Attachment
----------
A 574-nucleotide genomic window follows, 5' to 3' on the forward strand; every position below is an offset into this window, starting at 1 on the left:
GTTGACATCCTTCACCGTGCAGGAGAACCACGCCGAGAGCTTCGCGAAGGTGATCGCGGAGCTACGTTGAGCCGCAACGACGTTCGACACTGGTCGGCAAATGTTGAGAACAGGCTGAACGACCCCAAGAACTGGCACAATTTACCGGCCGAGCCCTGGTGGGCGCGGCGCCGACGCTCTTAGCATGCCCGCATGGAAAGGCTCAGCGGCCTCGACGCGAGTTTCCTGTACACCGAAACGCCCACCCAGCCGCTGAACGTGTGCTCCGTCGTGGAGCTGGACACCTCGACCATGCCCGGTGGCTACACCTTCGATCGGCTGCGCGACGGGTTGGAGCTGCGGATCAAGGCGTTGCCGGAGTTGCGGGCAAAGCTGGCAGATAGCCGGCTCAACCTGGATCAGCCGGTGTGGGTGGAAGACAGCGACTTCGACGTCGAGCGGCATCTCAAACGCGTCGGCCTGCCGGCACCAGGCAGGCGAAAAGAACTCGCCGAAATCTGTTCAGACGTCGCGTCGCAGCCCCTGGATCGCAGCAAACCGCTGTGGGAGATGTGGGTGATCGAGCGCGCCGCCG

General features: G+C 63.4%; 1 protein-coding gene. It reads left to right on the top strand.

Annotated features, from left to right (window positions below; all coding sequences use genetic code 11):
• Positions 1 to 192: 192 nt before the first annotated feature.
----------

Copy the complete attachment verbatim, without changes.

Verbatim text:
A 574-nucleotide genomic window follows, 5' to 3' on the forward strand; every position below is an offset into this window, starting at 1 on the left:
GTTGACATCCTTCACCGTGCAGGAGAACCACGCCGAGAGCTTCGCGAAGGTGATCGCGGAGCTACGTTGAGCCGCAACGACGTTCGACACTGGTCGGCAAATGTTGAGAACAGGCTGAACGACCCCAAGAACTGGCACAATTTACCGGCCGAGCCCTGGTGGGCGCGGCGCCGACGCTCTTAGCATGCCCGCATGGAAAGGCTCAGCGGCCTCGACGCGAGTTTCCTGTACACCGAAACGCCCACCCAGCCGCTGAACGTGTGCTCCGTCGTGGAGCTGGACACCTCGACCATGCCCGGTGGCTACACCTTCGATCGGCTGCGCGACGGGTTGGAGCTGCGGATCAAGGCGTTGCCGGAGTTGCGGGCAAAGCTGGCAGATAGCCGGCTCAACCTGGATCAGCCGGTGTGGGTGGAAGACAGCGACTTCGACGTCGAGCGGCATCTCAAACGCGTCGGCCTGCCGGCACCAGGCAGGCGAAAAGAACTCGCCGAAATCTGTTCAGACGTCGCGTCGCAGCCCCTGGATCGCAGCAAACCGCTGTGGGAGATGTGGGTGATCGAGCGCGCCGCCG

General features: G+C 63.4%; 1 protein-coding gene. It reads left to right on the top strand.

Annotated features, from left to right (window positions below; all coding sequences use genetic code 11):
• Positions 1 to 192: 192 nt before the first annotated feature.